Mazda MX-5 RF. Versus, well, a Kombi

Kelly Fisher has mentioned it more than once before that “I was a lot more embedded in the motoring industry than I am now. It was my bread and butter at some point and, as a result, I felt somewhat inclined to like what my colleagues liked or hype up sports cars and supercars as much as they did. Now, however, living only on the fringes of the industry and not really needing to care about what other people think of my opinions, I have a confession: A lot of sports cars make me uncomfortable.” Bloody, what?

Let’s take the Mazda MX-5 RF as an example. We recently had this in our driveway and while I appreciate the way it looks and its ability to provide a somewhat thrilling driving experience, after jaunting in the thing I could say with absolute certainty that it’s not for me. But before I dive into that a bit more, let’s chat specs, etc for those who are keen on knowing the numbers. This hardtop MX-5 has a 2.0-litre petrol engine with 118kW of power at 6 000 r/min and 200 N.m of torque at 4 600 r/min. This is mated with a six-speed automatic transmission that is very much loathed or loved – no in-between. Facebook comments on this model were scathing with people saying “The manual is awesome – the auto ruins it for me…”, Autotragic, open diff, and a bunch of unwanted weight in the worst possible location (folding roof)…”, and “Tell me it’s not an auto please”. Did I say loathed or loved? I meant loathed. People loathe the auto box. I didn’t mind it, to be honest, but as you can tell from the rest of this column, I am not a purist. So, this doesn’t bother me. The hardtop roof is also a contentious issue, but the soft top is not available, so it’s all we’ve got really.

Right, now that that’s out of the way, let me tell you what I would rather have for this money. If you came here for a Mazda MX-5 review, you’re in the wrong place. But fine – get the Mazda MX-5 if you’re in the market for a good-looking convertible that will give you summertime driving fun. It is not for those who love the previous iterations and the manual gearbox. If you’re a sports car enthusiast, you will be disappointed. Ok, back to what I would rather have. At this price of just over half a million rand, I would rather spend my money on a used Volkswagen Caravelle or Kombi. Man, just writing that made me excited, so it really goes to show how far I have come from being the girl who wanted everyone to think she was cool, to becoming the girl who just wants to be comfortable. The Caravelle and/or Kombi in my opinion gives a much more enjoyable drive, has more potential for fun because it’s built for road trips and family fun and it’s just so much more comfortable.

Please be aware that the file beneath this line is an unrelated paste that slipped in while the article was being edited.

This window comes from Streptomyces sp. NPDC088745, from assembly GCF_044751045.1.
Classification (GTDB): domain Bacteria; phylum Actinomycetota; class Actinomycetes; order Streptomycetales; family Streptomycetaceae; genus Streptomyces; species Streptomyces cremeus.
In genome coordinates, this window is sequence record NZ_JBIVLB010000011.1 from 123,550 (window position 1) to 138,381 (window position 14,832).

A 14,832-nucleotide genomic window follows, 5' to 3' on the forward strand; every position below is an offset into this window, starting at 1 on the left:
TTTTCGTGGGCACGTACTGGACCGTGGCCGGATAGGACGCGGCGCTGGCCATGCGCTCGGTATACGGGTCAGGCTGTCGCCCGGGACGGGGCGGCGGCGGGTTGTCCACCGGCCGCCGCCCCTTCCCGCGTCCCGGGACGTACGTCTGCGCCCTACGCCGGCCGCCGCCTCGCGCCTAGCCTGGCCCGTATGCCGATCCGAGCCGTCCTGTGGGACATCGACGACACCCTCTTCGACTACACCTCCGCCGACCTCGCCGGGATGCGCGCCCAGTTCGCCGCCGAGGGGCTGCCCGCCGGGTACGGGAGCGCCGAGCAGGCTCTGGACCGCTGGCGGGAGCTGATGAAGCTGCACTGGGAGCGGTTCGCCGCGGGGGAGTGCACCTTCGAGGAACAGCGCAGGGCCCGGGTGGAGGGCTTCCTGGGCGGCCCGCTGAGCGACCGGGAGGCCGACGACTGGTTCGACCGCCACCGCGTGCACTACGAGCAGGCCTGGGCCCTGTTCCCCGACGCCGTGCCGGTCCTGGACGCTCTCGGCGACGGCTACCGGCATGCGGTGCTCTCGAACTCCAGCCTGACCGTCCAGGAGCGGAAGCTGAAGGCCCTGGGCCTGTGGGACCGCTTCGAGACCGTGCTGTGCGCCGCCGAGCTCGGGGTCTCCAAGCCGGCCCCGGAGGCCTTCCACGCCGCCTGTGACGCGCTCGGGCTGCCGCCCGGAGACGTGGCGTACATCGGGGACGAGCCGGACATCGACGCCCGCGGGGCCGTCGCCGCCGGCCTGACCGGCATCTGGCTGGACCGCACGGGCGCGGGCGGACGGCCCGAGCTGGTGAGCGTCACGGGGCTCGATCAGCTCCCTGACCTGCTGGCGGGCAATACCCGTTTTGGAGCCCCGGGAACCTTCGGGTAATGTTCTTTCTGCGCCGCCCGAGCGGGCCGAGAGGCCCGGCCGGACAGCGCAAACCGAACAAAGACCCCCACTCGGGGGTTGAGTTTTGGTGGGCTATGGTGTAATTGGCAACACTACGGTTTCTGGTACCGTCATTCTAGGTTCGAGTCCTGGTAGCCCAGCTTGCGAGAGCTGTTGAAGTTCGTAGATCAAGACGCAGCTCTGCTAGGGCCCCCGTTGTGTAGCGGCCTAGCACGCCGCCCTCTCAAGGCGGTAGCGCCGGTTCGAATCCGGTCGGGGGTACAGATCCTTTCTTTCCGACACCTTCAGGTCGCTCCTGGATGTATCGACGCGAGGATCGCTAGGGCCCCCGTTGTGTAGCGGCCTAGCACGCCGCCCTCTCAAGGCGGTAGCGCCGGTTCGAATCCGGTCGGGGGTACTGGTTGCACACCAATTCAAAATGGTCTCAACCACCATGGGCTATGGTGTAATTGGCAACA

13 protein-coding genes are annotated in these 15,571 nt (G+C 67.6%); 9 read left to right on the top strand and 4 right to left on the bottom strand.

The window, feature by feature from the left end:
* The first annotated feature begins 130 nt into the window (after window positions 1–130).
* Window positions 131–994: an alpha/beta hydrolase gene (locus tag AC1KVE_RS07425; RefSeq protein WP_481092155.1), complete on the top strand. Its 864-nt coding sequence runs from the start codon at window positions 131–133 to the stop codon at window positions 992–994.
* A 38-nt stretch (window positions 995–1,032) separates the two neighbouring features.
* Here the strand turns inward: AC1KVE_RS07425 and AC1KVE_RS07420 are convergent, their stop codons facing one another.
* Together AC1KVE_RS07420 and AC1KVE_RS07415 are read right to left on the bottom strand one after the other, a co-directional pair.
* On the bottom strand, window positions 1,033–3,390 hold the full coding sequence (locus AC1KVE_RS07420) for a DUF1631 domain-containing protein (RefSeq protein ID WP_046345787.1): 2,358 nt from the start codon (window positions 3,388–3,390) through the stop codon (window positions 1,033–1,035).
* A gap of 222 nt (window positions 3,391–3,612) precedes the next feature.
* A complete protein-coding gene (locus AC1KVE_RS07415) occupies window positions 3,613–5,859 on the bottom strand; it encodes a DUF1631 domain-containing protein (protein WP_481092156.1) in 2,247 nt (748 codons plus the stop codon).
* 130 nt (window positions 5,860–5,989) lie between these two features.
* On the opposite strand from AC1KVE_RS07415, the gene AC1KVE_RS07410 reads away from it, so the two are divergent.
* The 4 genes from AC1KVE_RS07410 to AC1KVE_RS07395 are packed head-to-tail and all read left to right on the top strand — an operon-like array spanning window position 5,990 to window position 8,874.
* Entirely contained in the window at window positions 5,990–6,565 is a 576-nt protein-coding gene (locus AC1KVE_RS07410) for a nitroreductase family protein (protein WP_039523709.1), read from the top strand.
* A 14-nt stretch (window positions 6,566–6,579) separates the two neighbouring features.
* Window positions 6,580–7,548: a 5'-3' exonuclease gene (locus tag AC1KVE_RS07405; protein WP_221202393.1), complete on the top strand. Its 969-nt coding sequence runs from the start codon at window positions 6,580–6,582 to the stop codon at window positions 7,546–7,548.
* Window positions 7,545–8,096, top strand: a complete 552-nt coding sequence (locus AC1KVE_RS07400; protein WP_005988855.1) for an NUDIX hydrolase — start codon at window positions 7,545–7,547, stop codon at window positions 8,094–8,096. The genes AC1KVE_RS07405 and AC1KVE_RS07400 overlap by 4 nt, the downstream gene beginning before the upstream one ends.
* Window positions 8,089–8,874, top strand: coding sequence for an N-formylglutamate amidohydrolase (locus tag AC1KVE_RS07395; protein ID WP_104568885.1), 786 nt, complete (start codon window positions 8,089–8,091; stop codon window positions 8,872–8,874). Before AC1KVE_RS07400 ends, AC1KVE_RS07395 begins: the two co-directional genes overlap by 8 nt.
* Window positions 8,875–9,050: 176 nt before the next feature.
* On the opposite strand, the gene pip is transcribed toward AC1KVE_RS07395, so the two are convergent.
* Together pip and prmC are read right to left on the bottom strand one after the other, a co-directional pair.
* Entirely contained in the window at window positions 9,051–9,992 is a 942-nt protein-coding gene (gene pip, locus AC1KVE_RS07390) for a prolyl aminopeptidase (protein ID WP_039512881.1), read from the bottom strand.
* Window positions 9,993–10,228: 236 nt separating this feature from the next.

What’s the point of this entire column, I hear you ask? Well, it’s to say that just because you have the money to buy a sports car or something that “blows your hair back” so that you can impress your friends or colleagues – it doesn’t mean that you should. There are better, more practical cars out there that actually do allow for some fun – perhaps it’s not in the driving experience itself, but the possibility of where these cars can take you. A Kombi-type car can take you on an adventure with more than one other person in the vehicle and enough packing space for all the essentials. Isn’t that the type of life we would rather be living right now? I know I would.

Side note from Calvin
Look, the Mazda MX-5 remains a wonderful means of eating up twisty tarmac, with tenacious handling and grip etc. But, this one’s an automatic and that means that instead of snappy clutch-kicking hooliganism, you’re left with wet-sponge gear changes. It removes some of that precision, and certainly a lot of the steering from the rear. Even so, once you get going and certainly here at the coast, that natasp two litre is still a raspy, revvy little thing. I like it still.

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